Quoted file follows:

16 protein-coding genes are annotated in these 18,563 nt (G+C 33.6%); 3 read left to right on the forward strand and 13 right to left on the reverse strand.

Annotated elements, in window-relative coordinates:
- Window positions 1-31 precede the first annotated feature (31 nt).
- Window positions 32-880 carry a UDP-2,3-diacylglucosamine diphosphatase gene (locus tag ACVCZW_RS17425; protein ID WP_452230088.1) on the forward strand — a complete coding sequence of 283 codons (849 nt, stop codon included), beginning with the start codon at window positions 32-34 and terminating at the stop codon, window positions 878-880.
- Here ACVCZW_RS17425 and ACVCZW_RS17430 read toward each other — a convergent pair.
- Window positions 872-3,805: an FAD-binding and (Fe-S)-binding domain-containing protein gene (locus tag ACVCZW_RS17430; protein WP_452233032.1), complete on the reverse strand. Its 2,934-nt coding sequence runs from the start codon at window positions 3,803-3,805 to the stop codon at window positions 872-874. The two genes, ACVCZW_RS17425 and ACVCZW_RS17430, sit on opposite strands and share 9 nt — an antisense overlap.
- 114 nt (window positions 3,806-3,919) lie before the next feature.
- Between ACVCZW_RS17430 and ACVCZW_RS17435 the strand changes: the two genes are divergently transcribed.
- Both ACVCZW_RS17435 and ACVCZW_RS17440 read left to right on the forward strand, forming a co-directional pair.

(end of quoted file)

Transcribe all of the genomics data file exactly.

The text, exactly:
16 protein-coding genes are annotated in these 18,563 nt (G+C 33.6%); 3 read left to right on the forward strand and 13 right to left on the reverse strand.

Annotated elements, in window-relative coordinates:
- Window positions 1-31 precede the first annotated feature (31 nt).
- Window positions 32-880 carry a UDP-2,3-diacylglucosamine diphosphatase gene (locus tag ACVCZW_RS17425; protein ID WP_452230088.1) on the forward strand — a complete coding sequence of 283 codons (849 nt, stop codon included), beginning with the start codon at window positions 32-34 and terminating at the stop codon, window positions 878-880.
- Here ACVCZW_RS17425 and ACVCZW_RS17430 read toward each other — a convergent pair.
- Window positions 872-3,805: an FAD-binding and (Fe-S)-binding domain-containing protein gene (locus tag ACVCZW_RS17430; protein WP_452233032.1), complete on the reverse strand. Its 2,934-nt coding sequence runs from the start codon at window positions 3,803-3,805 to the stop codon at window positions 872-874. The two genes, ACVCZW_RS17425 and ACVCZW_RS17430, sit on opposite strands and share 9 nt — an antisense overlap.
- 114 nt (window positions 3,806-3,919) lie before the next feature.
- Between ACVCZW_RS17430 and ACVCZW_RS17435 the strand changes: the two genes are divergently transcribed.
- Both ACVCZW_RS17435 and ACVCZW_RS17440 read left to right on the forward strand, forming a co-directional pair.